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STAT(2)			  FreeBSD System Calls Manual		       STAT(2)

     stat, lstat, fstat	-- get file status

     Standard C	Library	(libc, -lc)

     #include <sys/types.h>
     #include <sys/stat.h>

     stat(const	char *path, struct stat	*sb);

     lstat(const char *path, struct stat *sb);

     fstat(int fd, struct stat *sb);

     The stat()	function obtains information about the file pointed to by
     path.  Read, write	or execute permission of the named file	is not
     required, but all directories listed in the path name leading to the file
     must be searchable.

     The lstat() function is like stat() except	in the case where the named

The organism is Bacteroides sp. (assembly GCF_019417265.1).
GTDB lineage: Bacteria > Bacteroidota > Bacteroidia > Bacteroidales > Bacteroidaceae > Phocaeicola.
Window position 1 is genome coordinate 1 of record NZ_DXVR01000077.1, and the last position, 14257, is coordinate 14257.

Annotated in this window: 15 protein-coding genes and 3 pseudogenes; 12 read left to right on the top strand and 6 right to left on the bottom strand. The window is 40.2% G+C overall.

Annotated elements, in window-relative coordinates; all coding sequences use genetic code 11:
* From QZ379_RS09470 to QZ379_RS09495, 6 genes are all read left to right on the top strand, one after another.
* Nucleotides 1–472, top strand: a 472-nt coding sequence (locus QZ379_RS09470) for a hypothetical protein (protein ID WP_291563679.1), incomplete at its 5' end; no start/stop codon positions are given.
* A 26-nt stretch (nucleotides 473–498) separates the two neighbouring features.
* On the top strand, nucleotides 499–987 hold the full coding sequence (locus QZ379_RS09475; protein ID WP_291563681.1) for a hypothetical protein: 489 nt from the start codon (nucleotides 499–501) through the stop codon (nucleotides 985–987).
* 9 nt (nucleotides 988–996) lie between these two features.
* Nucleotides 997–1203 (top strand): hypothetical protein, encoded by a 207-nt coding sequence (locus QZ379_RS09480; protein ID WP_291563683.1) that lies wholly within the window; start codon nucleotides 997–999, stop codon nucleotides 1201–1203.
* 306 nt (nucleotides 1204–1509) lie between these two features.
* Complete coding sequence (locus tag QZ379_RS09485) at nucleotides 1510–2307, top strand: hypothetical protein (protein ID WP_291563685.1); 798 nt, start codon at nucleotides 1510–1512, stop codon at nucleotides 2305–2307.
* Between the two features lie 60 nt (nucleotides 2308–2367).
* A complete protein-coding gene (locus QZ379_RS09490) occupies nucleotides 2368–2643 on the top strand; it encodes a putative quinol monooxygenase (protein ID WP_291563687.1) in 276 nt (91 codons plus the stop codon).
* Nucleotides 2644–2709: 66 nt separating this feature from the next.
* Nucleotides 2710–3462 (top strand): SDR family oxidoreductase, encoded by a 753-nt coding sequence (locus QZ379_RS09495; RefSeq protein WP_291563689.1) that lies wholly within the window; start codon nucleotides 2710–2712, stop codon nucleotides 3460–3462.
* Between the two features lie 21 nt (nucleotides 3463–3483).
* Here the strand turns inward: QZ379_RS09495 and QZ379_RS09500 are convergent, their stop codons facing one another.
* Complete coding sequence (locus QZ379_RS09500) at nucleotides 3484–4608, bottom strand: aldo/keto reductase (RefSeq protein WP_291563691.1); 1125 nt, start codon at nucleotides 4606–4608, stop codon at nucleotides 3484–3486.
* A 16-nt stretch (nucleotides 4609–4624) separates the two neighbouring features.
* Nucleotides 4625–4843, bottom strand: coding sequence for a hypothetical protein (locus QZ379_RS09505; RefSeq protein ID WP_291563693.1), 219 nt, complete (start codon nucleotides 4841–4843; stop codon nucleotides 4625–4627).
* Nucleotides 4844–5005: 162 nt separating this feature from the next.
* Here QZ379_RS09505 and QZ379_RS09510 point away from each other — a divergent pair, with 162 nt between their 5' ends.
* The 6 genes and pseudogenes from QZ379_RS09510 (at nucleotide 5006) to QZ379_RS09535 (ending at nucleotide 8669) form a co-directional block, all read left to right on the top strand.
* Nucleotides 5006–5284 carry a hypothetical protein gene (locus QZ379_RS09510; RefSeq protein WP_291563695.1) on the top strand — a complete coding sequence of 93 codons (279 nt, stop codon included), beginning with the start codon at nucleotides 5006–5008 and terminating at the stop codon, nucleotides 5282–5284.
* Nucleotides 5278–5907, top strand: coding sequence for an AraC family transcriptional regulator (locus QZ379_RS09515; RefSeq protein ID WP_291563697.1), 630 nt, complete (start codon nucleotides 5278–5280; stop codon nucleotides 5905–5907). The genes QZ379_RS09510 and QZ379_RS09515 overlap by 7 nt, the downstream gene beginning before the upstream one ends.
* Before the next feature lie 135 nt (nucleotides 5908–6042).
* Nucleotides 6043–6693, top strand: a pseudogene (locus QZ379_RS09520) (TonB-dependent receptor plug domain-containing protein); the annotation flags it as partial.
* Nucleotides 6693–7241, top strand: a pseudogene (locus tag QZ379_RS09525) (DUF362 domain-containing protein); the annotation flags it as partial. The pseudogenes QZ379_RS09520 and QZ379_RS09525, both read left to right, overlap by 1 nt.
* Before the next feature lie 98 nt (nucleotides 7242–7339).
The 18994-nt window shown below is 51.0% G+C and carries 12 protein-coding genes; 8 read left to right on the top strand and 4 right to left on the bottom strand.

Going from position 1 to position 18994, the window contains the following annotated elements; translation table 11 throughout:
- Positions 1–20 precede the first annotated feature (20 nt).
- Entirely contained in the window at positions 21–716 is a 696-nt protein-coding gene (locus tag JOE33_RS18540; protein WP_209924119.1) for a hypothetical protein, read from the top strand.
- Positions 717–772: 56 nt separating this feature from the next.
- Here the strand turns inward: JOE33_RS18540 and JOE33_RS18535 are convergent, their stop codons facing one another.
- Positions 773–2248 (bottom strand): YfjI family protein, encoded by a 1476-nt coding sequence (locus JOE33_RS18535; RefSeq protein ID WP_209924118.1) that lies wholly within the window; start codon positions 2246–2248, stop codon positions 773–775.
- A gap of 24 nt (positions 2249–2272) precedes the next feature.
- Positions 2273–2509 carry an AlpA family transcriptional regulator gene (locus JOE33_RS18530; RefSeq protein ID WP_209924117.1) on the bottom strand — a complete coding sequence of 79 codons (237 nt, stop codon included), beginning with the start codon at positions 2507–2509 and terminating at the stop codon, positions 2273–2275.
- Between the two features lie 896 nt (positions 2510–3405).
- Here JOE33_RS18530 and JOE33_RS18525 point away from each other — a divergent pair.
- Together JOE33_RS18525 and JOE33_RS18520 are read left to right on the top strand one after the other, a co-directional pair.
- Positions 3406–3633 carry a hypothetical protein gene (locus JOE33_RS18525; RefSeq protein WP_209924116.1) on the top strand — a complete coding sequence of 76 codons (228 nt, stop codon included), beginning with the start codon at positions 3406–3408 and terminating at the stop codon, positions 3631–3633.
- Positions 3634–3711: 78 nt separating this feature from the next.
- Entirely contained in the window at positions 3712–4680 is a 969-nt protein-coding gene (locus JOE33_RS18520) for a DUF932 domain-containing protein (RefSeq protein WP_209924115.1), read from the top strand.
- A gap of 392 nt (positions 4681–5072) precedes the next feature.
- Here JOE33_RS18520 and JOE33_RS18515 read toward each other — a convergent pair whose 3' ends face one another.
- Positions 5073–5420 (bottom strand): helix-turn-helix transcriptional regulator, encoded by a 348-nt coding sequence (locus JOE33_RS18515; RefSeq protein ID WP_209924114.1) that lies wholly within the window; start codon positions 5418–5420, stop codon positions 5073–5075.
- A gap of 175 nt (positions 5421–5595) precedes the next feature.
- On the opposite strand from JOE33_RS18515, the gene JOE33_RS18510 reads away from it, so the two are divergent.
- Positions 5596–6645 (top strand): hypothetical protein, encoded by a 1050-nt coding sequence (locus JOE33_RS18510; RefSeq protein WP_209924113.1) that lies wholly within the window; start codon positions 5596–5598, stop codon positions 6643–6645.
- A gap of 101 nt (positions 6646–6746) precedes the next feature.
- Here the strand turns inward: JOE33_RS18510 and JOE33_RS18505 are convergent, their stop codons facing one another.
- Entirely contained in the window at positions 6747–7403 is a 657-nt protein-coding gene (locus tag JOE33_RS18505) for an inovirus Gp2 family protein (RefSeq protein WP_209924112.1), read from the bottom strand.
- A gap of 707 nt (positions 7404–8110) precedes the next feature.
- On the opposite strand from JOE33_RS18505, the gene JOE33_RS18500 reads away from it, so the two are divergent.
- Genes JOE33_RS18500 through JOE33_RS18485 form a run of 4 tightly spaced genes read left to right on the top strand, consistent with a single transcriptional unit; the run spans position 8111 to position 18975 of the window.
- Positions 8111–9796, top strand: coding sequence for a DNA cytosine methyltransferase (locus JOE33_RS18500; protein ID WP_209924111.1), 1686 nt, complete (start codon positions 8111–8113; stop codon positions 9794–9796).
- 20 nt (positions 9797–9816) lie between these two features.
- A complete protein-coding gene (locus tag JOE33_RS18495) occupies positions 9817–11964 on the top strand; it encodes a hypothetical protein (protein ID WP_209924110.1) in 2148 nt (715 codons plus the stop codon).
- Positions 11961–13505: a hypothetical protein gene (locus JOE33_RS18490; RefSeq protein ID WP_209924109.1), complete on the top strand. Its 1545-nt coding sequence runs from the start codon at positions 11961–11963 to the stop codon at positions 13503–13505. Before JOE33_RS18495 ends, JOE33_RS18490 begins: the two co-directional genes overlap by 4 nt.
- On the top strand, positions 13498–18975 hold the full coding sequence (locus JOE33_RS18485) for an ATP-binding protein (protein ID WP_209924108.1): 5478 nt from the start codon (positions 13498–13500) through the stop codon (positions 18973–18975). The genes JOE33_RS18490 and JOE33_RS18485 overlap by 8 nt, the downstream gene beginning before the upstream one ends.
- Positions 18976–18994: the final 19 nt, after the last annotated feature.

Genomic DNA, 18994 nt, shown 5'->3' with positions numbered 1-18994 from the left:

file is a symbolic	link, in which case lstat() returns information	about
     the link, while stat() returns information	about the file the link	refer-

     The fstat() function obtains the same information about an	open file
     known by the file descriptor fd.

     The sb argument is	a pointer to a stat structure as defined by
     <sys/stat.h> (shown below)	and into which information is placed concern-
     ing the file.

     struct stat {
	 dev_t	   st_dev;		 /* inode's device */
	 ino_t	   st_ino;		 /* inode's number */
	 mode_t	   st_mode;		 /* inode protection mode */
	 nlink_t   st_nlink;		 /* number of hard links */
	 uid_t	   st_uid;		 /* user ID of the file's owner	*/
	 gid_t	   st_gid;		 /* group ID of	the file's group */
	 dev_t	   st_rdev;		 /* device type	*/
     #ifndef _POSIX_SOURCE
	 struct	timespec st_atimespec;	/* time	of last	access */